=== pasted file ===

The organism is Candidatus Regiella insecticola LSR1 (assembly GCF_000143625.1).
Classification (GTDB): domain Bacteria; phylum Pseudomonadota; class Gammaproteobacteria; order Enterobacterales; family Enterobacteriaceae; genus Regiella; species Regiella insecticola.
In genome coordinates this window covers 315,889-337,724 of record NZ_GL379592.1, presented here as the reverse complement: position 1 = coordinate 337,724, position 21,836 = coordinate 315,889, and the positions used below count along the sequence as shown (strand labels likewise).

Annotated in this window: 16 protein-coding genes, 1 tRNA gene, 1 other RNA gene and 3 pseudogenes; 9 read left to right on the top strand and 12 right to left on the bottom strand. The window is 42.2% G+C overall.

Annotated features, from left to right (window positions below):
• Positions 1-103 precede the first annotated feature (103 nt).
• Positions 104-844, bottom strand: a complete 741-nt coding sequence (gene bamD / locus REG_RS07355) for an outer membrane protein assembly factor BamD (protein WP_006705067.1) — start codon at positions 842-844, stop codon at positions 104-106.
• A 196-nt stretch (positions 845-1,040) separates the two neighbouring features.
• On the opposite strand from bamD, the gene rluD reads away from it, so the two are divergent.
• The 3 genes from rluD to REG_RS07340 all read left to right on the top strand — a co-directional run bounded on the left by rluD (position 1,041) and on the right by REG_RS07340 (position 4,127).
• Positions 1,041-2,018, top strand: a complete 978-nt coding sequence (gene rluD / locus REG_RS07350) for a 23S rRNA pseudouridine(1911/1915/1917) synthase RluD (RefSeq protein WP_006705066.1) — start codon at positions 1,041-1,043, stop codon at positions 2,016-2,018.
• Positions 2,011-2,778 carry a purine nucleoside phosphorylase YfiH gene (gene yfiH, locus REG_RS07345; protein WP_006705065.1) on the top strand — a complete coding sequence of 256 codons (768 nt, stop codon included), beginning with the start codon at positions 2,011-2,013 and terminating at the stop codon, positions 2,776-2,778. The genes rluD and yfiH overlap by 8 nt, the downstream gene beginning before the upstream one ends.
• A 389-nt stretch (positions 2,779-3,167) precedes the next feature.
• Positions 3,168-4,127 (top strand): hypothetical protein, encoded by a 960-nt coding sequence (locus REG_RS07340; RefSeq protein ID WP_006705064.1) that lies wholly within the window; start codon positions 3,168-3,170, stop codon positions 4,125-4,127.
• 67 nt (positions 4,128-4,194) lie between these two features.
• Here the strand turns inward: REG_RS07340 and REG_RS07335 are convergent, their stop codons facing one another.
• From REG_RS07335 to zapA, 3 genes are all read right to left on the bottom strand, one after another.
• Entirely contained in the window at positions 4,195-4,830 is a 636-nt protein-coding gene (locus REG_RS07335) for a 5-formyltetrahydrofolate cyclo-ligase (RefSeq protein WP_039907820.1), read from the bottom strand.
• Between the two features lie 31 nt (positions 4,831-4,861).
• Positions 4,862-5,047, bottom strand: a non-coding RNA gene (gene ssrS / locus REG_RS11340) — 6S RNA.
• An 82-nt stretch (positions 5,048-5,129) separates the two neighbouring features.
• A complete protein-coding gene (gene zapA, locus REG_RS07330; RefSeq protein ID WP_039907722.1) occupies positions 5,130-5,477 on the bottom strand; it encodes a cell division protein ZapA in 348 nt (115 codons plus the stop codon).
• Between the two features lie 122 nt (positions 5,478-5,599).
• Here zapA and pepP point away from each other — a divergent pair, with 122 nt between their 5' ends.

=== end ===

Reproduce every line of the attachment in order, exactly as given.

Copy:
The organism is Candidatus Regiella insecticola LSR1 (assembly GCF_000143625.1).
Classification (GTDB): domain Bacteria; phylum Pseudomonadota; class Gammaproteobacteria; order Enterobacterales; family Enterobacteriaceae; genus Regiella; species Regiella insecticola.
In genome coordinates this window covers 315,889-337,724 of record NZ_GL379592.1, presented here as the reverse complement: position 1 = coordinate 337,724, position 21,836 = coordinate 315,889, and the positions used below count along the sequence as shown (strand labels likewise).

Annotated in this window: 16 protein-coding genes, 1 tRNA gene, 1 other RNA gene and 3 pseudogenes; 9 read left to right on the top strand and 12 right to left on the bottom strand. The window is 42.2% G+C overall.

Annotated features, from left to right (window positions below):
• Positions 1-103 precede the first annotated feature (103 nt).
• Positions 104-844, bottom strand: a complete 741-nt coding sequence (gene bamD / locus REG_RS07355) for an outer membrane protein assembly factor BamD (protein WP_006705067.1) — start codon at positions 842-844, stop codon at positions 104-106.
• A 196-nt stretch (positions 845-1,040) separates the two neighbouring features.
• On the opposite strand from bamD, the gene rluD reads away from it, so the two are divergent.
• The 3 genes from rluD to REG_RS07340 all read left to right on the top strand — a co-directional run bounded on the left by rluD (position 1,041) and on the right by REG_RS07340 (position 4,127).
• Positions 1,041-2,018, top strand: a complete 978-nt coding sequence (gene rluD / locus REG_RS07350) for a 23S rRNA pseudouridine(1911/1915/1917) synthase RluD (RefSeq protein WP_006705066.1) — start codon at positions 1,041-1,043, stop codon at positions 2,016-2,018.
• Positions 2,011-2,778 carry a purine nucleoside phosphorylase YfiH gene (gene yfiH, locus REG_RS07345; protein WP_006705065.1) on the top strand — a complete coding sequence of 256 codons (768 nt, stop codon included), beginning with the start codon at positions 2,011-2,013 and terminating at the stop codon, positions 2,776-2,778. The genes rluD and yfiH overlap by 8 nt, the downstream gene beginning before the upstream one ends.
• A 389-nt stretch (positions 2,779-3,167) precedes the next feature.
• Positions 3,168-4,127 (top strand): hypothetical protein, encoded by a 960-nt coding sequence (locus REG_RS07340; RefSeq protein ID WP_006705064.1) that lies wholly within the window; start codon positions 3,168-3,170, stop codon positions 4,125-4,127.
• 67 nt (positions 4,128-4,194) lie between these two features.
• Here the strand turns inward: REG_RS07340 and REG_RS07335 are convergent, their stop codons facing one another.
• From REG_RS07335 to zapA, 3 genes are all read right to left on the bottom strand, one after another.
• Entirely contained in the window at positions 4,195-4,830 is a 636-nt protein-coding gene (locus REG_RS07335) for a 5-formyltetrahydrofolate cyclo-ligase (RefSeq protein WP_039907820.1), read from the bottom strand.
• Between the two features lie 31 nt (positions 4,831-4,861).
• Positions 4,862-5,047, bottom strand: a non-coding RNA gene (gene ssrS / locus REG_RS11340) — 6S RNA.
• An 82-nt stretch (positions 5,048-5,129) separates the two neighbouring features.
• A complete protein-coding gene (gene zapA, locus REG_RS07330; RefSeq protein ID WP_039907722.1) occupies positions 5,130-5,477 on the bottom strand; it encodes a cell division protein ZapA in 348 nt (115 codons plus the stop codon).
• Between the two features lie 122 nt (positions 5,478-5,599).
• Here zapA and pepP point away from each other — a divergent pair, with 122 nt between their 5' ends.